33. Sing karaoke (while you’re sober)
I’m not a good singer, and the thought of singing in front of people used to be a really phobia, but ever since my wife talked me into singing a karaoke duet with her, I not only conquered a fear, I had a blast! Don’t do it drunk. (As a quick sidenote, I wouldn’t recommend doing anything drunk.) Drunk karaoke doesn’t require courage. Everyone should try sober karaoke at least once. Get some friends together and plan a group number as a first step.
34. Give away something very valuable
There was a quote posted on a plaque at my college that says, “That which a man gives away often becomes his greatest possession.” I understood what the quote meant in college, but I didn’t fully believe it was true. The older I get, the more I see the truth and wisdom in those words. When we give away our forgotten junk to Goodwill, we don’t fully appreciate the joys of giving. When you give something that matters to you; something of great value, it becomes an even greater part of you. When the Bible says, “It’s more blessed to give than to receive,” the Bible is telling the truth!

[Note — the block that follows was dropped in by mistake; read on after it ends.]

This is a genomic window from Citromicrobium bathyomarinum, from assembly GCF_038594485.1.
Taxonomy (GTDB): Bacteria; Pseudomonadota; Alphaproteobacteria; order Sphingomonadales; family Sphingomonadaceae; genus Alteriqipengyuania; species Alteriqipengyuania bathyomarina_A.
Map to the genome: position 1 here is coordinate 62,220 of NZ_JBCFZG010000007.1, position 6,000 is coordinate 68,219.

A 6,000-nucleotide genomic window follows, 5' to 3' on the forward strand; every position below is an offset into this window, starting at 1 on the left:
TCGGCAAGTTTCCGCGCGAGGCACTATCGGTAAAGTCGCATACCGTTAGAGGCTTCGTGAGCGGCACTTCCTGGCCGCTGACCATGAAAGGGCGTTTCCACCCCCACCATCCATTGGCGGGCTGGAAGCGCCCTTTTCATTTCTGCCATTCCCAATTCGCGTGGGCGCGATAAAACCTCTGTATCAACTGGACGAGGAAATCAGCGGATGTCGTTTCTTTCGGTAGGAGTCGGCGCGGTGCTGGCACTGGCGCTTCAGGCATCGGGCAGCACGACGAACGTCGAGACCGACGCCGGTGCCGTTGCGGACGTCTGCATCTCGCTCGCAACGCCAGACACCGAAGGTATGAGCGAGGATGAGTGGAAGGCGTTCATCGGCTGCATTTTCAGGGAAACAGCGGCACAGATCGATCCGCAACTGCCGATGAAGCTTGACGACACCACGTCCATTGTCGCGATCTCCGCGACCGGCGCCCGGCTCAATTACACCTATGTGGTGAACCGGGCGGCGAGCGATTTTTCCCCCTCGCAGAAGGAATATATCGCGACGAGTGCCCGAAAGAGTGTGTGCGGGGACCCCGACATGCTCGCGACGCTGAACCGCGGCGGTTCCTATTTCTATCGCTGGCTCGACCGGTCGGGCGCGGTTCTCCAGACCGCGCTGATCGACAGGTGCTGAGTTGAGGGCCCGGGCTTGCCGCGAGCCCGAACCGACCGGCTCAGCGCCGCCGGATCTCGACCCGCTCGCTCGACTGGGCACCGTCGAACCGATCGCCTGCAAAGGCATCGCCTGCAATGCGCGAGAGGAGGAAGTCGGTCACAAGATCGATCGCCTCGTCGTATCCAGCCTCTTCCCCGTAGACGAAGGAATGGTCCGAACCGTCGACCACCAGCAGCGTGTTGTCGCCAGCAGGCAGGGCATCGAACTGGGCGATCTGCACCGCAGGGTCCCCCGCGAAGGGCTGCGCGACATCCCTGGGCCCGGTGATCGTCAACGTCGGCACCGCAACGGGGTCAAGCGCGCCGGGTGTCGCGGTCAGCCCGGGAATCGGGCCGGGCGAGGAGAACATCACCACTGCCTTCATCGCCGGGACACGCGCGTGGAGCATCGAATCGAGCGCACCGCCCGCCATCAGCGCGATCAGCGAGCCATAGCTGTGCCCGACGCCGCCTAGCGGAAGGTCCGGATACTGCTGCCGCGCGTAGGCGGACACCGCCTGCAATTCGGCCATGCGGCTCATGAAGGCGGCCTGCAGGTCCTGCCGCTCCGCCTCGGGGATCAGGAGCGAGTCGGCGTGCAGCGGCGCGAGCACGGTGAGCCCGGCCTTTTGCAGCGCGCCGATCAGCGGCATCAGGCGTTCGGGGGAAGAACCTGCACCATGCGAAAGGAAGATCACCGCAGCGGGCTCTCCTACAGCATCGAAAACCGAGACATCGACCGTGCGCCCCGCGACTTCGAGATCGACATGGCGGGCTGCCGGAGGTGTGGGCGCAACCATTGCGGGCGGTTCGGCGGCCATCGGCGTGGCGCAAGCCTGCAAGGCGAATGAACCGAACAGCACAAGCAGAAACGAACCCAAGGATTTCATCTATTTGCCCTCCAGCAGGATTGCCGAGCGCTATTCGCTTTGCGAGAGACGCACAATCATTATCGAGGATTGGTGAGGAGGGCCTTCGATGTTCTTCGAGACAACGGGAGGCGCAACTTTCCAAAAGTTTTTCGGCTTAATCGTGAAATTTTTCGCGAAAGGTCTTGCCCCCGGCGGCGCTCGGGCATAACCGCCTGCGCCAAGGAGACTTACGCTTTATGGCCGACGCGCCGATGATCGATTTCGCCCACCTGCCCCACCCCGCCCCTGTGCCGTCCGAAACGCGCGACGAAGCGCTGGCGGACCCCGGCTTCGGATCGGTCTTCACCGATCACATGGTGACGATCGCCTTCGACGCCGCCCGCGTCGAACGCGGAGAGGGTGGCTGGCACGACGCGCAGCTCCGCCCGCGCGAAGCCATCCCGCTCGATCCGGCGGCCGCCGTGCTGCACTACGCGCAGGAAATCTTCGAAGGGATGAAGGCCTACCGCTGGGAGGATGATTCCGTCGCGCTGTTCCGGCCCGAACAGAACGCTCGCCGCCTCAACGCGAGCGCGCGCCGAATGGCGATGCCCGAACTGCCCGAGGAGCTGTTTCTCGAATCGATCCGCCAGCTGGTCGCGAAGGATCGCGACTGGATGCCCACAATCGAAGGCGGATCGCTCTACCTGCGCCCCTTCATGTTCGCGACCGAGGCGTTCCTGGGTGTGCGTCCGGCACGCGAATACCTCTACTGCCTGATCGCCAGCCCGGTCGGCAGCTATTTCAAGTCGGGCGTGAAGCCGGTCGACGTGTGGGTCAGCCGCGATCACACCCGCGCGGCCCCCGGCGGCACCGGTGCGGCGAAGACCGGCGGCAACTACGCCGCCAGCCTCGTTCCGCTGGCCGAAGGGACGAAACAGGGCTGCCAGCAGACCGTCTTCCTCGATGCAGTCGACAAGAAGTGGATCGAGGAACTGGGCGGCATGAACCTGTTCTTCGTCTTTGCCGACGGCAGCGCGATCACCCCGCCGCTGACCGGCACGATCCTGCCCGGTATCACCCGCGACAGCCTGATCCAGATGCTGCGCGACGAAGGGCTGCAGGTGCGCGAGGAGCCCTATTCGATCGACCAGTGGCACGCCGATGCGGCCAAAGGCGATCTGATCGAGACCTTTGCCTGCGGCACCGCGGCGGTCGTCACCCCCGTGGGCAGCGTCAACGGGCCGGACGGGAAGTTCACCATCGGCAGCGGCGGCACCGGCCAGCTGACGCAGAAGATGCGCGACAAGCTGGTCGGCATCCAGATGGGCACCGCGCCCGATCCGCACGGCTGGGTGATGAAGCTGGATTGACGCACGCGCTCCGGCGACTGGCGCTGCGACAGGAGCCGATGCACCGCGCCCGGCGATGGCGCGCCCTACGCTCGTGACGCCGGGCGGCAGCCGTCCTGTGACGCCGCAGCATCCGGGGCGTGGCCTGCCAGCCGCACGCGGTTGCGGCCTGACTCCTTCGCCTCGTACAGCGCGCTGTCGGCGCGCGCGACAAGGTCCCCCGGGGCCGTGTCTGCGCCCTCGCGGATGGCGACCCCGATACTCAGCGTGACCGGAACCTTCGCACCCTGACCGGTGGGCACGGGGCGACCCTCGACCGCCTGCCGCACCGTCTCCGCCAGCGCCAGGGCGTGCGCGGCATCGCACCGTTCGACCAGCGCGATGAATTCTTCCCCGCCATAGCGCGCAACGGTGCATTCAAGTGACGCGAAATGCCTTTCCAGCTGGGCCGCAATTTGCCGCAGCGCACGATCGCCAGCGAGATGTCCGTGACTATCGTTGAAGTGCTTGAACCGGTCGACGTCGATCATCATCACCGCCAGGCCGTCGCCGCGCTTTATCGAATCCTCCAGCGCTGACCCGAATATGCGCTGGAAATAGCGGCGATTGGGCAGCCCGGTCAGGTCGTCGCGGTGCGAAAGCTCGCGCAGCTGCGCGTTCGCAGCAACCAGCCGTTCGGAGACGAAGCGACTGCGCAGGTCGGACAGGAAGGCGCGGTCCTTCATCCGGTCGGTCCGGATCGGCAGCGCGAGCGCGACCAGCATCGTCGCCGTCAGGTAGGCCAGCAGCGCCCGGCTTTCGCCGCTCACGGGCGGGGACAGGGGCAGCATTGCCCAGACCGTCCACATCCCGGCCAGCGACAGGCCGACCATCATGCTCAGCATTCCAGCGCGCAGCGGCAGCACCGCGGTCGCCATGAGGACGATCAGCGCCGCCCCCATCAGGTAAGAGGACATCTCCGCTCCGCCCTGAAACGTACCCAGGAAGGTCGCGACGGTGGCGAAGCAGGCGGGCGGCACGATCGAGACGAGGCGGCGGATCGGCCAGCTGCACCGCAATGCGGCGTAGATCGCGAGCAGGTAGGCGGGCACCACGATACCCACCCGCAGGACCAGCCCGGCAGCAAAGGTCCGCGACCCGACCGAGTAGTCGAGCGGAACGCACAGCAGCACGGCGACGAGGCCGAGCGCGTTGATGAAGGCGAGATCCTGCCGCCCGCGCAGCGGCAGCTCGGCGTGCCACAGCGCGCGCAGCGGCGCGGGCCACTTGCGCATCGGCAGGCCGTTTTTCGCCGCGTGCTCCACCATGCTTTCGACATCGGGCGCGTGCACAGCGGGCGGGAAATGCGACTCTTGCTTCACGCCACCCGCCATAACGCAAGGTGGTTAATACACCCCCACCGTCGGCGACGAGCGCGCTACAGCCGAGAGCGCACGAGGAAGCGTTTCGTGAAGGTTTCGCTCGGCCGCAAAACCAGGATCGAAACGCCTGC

35. Live in the country
I grew up in the country and I didn’t appreciate it until after I had grown up and moved away. The solitude and simple pace of life of rural living can give you peace of mind, a new appreciation for all God’s creation and some breathtaking sunsets. Everyone should live in the country at least once. I’ve done it once and hope to do it again.
36. Live in a city
The energy of a city is electrifying. I’ve spent a lot of time in cities, but this is one item on the list I’ve not yet done. I’m in a season of life where it’s difficult because of our young children, but I would have loved the experience of living in a major city before I had kids. I love the energy, culture and diversity an urban setting provides. It’s probably still something I’ll do later in life.
37. Live in the suburbs
This is my life right now. There’s a special connection that happens when you’re part of a neighborhood. It’s Americana at it’s finest with all the quirks, blessings and unexpected friendships neighbors can provide. For bonus points, go to at least one neighborhood association meeting in your life. You can base entire sitcoms on those meetings!